During FY 12 and FY 17, India’s saving rate (the percentage of GDP saved) has been constantly declining and the main reason is the reduction in household savings. During the same time, the share of the households in total investment also dropped. There is a direct correlation between the household savings rate and household investment rate.[11]Thus, a further decrease in household savings due to increase in prices of those products manufactured using palmoil will leave people with less money to save and invest in banks, stock market, mutual funds, etc. it will decrease the investment in India to some extent which in turn leads to less infrastructural development.[12] This will hinder the growth of small and new businesses and will lead to reduced economic growth in India.

In the current scenario, when the Indian economy is badly hit and growth rate is very low, doing something that will increase the cost of production of almost entire FMCG sector which is 4th largest sector in India’s economy will be detrimental to Indian economy.
Indian Traders Shift To Indonesia To Purchase Palm Oil

When Indian govt. increases tariffs on the import of palmoil from Malaysia, it makes such a trade with Malaysia less attractive for the buyers in India. They would thus import from Indonesia as it is the only viable option after Malaysia as both of them together produce 85% of the palmoil production. As regards the CPOPC, there is no formal agreement and there are high chances that Indonesia will sell the oil to India. In this chapter, researcher shall analyse the impact of the same.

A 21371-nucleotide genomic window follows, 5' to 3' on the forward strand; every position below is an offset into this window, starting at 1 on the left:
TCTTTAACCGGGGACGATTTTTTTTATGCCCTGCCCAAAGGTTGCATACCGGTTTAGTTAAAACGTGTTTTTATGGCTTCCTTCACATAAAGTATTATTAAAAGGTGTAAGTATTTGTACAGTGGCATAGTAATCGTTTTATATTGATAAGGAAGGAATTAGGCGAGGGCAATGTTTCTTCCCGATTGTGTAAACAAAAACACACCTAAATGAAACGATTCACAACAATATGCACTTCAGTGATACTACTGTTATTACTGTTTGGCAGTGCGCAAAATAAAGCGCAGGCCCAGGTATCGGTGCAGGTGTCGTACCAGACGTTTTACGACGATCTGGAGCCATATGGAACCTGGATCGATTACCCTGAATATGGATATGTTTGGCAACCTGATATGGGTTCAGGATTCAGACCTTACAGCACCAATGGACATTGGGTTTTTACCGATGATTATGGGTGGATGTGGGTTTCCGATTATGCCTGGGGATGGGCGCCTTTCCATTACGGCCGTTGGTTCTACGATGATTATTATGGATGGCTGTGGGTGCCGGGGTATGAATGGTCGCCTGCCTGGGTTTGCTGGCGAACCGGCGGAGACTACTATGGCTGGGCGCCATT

Reduced Foreign Exchange Reserves

The impact on the Malaysian economy will be very detrimental as India buys palmoil worth $1.3 billion annually and total exports of Malaysia are only $240 billion. When this trade shifts to Indonesia, it will lead to a reduction in exports and foreign exchange reserves in Malaysia by $1.3 billion.

As of 15th Nov 2019, Foreign Exchange Reserves of Malaysia stands at $103.2 billion.[13] And losing 1.25% of their Foreign Exchange reserves can have serious impacts on the economy in long run. These reserves are used for making payment outside the country and thus is important for payment of imports. Having sufficient reserves also help in preventing a country from external crisis. If Malaysian foreign exchange reserves were to fall, it would reduce its ability to pay for making payment for imports without incurring debt. Also, it would minimize the capacity to mitigate external shocks such as fluctuations in currency rate as selling or buying foreign exchange reserves can change their currency’s value.[14] Foreign Exchange reserves help to maintain international confidence which may take a hit if the reserves level reduces in Malaysia.